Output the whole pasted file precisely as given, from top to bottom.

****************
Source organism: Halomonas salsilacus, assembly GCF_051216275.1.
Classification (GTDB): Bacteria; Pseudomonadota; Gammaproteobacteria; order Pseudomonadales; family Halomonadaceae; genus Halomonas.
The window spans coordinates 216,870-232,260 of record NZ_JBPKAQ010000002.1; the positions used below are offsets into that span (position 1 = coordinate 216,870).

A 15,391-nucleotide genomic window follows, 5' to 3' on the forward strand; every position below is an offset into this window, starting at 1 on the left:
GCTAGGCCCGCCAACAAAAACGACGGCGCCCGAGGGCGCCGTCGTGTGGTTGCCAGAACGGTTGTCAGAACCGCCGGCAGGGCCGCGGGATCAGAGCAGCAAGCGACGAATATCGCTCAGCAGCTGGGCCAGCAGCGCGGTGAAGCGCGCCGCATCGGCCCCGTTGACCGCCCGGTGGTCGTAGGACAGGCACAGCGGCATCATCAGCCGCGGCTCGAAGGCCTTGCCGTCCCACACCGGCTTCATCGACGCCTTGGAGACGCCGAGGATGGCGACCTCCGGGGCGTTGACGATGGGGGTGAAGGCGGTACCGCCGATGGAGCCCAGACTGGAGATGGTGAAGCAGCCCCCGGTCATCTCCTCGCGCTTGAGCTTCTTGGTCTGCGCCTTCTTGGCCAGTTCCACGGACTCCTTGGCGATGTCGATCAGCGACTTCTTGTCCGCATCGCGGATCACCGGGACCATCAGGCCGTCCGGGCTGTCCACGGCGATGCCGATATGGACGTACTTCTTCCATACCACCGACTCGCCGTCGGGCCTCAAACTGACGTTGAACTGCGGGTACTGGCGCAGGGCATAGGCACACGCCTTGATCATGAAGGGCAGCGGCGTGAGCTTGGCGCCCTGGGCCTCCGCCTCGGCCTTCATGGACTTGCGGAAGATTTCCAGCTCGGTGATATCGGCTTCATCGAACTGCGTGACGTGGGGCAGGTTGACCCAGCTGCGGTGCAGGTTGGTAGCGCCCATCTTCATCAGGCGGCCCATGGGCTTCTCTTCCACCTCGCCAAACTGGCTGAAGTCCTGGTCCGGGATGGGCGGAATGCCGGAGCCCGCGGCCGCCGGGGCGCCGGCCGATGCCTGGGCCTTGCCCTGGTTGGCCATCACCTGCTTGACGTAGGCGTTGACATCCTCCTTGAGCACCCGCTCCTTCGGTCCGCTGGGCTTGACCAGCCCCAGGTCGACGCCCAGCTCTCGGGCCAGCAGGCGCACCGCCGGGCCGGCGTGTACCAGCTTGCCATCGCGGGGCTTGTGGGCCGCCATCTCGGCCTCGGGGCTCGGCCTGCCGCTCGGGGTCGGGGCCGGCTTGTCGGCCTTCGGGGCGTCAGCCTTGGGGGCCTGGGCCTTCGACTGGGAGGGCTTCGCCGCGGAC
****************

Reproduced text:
Source organism: Halomonas salsilacus, assembly GCF_051216275.1.
Classification (GTDB): Bacteria; Pseudomonadota; Gammaproteobacteria; order Pseudomonadales; family Halomonadaceae; genus Halomonas.
The window spans coordinates 216,870-232,260 of record NZ_JBPKAQ010000002.1; the positions used below are offsets into that span (position 1 = coordinate 216,870).

A 15,391-nucleotide genomic window follows, 5' to 3' on the forward strand; every position below is an offset into this window, starting at 1 on the left:
GCTAGGCCCGCCAACAAAAACGACGGCGCCCGAGGGCGCCGTCGTGTGGTTGCCAGAACGGTTGTCAGAACCGCCGGCAGGGCCGCGGGATCAGAGCAGCAAGCGACGAATATCGCTCAGCAGCTGGGCCAGCAGCGCGGTGAAGCGCGCCGCATCGGCCCCGTTGACCGCCCGGTGGTCGTAGGACAGGCACAGCGGCATCATCAGCCGCGGCTCGAAGGCCTTGCCGTCCCACACCGGCTTCATCGACGCCTTGGAGACGCCGAGGATGGCGACCTCCGGGGCGTTGACGATGGGGGTGAAGGCGGTACCGCCGATGGAGCCCAGACTGGAGATGGTGAAGCAGCCCCCGGTCATCTCCTCGCGCTTGAGCTTCTTGGTCTGCGCCTTCTTGGCCAGTTCCACGGACTCCTTGGCGATGTCGATCAGCGACTTCTTGTCCGCATCGCGGATCACCGGGACCATCAGGCCGTCCGGGCTGTCCACGGCGATGCCGATATGGACGTACTTCTTCCATACCACCGACTCGCCGTCGGGCCTCAAACTGACGTTGAACTGCGGGTACTGGCGCAGGGCATAGGCACACGCCTTGATCATGAAGGGCAGCGGCGTGAGCTTGGCGCCCTGGGCCTCCGCCTCGGCCTTCATGGACTTGCGGAAGATTTCCAGCTCGGTGATATCGGCTTCATCGAACTGCGTGACGTGGGGCAGGTTGACCCAGCTGCGGTGCAGGTTGGTAGCGCCCATCTTCATCAGGCGGCCCATGGGCTTCTCTTCCACCTCGCCAAACTGGCTGAAGTCCTGGTCCGGGATGGGCGGAATGCCGGAGCCCGCGGCCGCCGGGGCGCCGGCCGATGCCTGGGCCTTGCCCTGGTTGGCCATCACCTGCTTGACGTAGGCGTTGACATCCTCCTTGAGCACCCGCTCCTTCGGTCCGCTGGGCTTGACCAGCCCCAGGTCGACGCCCAGCTCTCGGGCCAGCAGGCGCACCGCCGGGCCGGCGTGTACCAGCTTGCCATCGCGGGGCTTGTGGGCCGCCATCTCGGCCTCGGGGCTCGGCCTGCCGCTCGGGGTCGGGGCCGGCTTGTCGGCCTTCGGGGCGTCAGCCTTGGGGGCCTGGGCCTTCGACTGGGAGGGCTTCGCCGCGGAC